Note: this is not a sponsored review. I just read the book and really enjoyed it so I thought I'd talk about it. None of the links are affiliate links. They are only provided in case you want more information about the book. I encourage you to use your local library or ask for an inter-library loan if your library system doesn't have it!
Last week I read Waste Free Kitchen Handbook: A guide to eating well and saving money by wasting less food, written by Dana Gunders (ISBN 978-1-4521-3354-6) and I really enjoyed it.
Let's back up a little. Last summer, I became aware of this book that was due to be published in September 2015. I can't remember how I heard about it, probably through another blogger. I requested that my library purchase it, but since they don't notify you of the status of your requests, I completely forgot about it.
Fast forward to this month: I went to request they purchase another book and noticed this past request. I checked the catalog and lo and behold they had bought it! So I put it on hold.
This was a quick read for me (I read it in one hour while taking a bath), but that doesn't mean that it's not worthy of a longer read, quite the contrary. I already practice many (if not all) of the tactiques that Dana Gunders describes, which is why I was able to peruse the book rather than study it. But I highly recommend it to someone who is just starting to wonder just how much food they waste and what to do about it.
First, let's look at the book itself: I think the publishers did a wonderful job. It's a soft cover book, with pleasingly rounded corners.
The spine is color-coded, which is wonderful for visually oriented person such as myself.
The colors correspond to parts of the book, which is cleverly laid out.
- Yellow is the introduction (history of portion size, what it takes to produce food, what contributes to food waste in homes)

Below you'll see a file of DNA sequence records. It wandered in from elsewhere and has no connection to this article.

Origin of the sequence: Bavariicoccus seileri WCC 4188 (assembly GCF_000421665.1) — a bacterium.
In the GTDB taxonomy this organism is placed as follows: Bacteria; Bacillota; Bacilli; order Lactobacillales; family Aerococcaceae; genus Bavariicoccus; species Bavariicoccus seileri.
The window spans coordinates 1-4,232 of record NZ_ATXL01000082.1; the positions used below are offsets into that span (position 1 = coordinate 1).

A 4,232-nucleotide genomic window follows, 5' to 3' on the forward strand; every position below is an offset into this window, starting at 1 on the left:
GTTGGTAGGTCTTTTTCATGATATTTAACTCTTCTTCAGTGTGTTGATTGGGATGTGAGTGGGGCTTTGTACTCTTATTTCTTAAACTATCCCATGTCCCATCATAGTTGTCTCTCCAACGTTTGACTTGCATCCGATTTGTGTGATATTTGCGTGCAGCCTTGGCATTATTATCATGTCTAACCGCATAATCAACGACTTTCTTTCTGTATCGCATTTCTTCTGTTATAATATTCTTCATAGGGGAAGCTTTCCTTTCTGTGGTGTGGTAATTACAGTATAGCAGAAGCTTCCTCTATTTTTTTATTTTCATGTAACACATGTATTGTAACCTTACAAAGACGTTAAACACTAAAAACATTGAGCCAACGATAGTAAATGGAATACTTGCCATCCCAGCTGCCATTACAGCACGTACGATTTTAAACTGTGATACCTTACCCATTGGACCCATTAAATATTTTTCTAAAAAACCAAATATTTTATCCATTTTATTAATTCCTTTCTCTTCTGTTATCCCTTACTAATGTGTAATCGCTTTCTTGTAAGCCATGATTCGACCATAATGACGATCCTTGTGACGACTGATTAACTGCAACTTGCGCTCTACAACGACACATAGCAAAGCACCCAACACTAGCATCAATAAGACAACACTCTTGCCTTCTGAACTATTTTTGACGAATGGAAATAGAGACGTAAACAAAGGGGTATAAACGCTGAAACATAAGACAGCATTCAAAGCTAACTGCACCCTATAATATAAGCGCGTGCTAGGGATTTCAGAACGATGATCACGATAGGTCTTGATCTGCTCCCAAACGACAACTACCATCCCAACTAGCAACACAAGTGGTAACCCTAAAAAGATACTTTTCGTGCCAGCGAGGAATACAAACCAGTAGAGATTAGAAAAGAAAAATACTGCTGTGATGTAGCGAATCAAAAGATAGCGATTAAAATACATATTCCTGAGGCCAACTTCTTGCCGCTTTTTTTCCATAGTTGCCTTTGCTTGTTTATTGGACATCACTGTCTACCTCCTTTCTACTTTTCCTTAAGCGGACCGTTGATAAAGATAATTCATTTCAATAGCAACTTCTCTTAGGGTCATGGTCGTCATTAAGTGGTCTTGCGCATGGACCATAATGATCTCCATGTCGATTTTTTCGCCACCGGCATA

- Blue is part 1 (the meaty part of the book!) and deals with Strategies for Everyday Life (Sage Shopping, Smarter Storage, etc.)
- Orange is part 2, which are recipes
- Green is the directory, where you learn how to properly store various fruit, vegetables, meats, pantry staples, dairy, and more, so as to avoid food waste
- and the Yellow section at the end is a short section on food borne illnesses, her footnotes, and the index
The pages are well laid out as well, with just the right balance of text and white space. You can take notes if you own your own copy because there is plenty of space, but I like that the publisher didn't take the route of making it look like it was crammed with ideas, thus cramming the pages. I retain information better when I'm not faced with a wall of text!
Some pages feature infographics...
and all are very useful and illustrate her points very well. I love the infographic entitled "The Refrigerator Demystified" and the chart on How to Blanch.
Dana Gunders is a scientist and it shows. She is meticulous and analytical in her approach to explaining why and how we are wasting food, why it's not a good idea, and how to avoid it, including citing all the sources of her research. All the while, she is not judgmental and recognizes that we all make mistakes. She is gently encouraging while clearly demonstrating the impact of wasted food on the environment and our wallets.
If you are new to frugality in the kitchen, she offers forms that you can copy or reproduce to help you plan meals and record what you have wasted and the reasons why.
I liked the infographics that helpfully illustrated the points she made and offered visual reminders that could be copied and posted somewhere useful... like your kitchen!
The recipe section is short but it gives you an idea of what to make with some items that you might have thrown away as each recipe comes with a "uses up" section. I do that when I plan my weekly menus.
The Directory is useful as a reference on how to store various foods.She tells you whether it is recommended to freeze something and how to freeze it, for instance or how to use it up/revive it (among other suggestions). I thought it was very good and I might buy the book just for that!
So even if you're an old hand at this, I highly encourage you to borrow the book from the library and read it for yourself. I'm sure you'll learn something, as I did myself.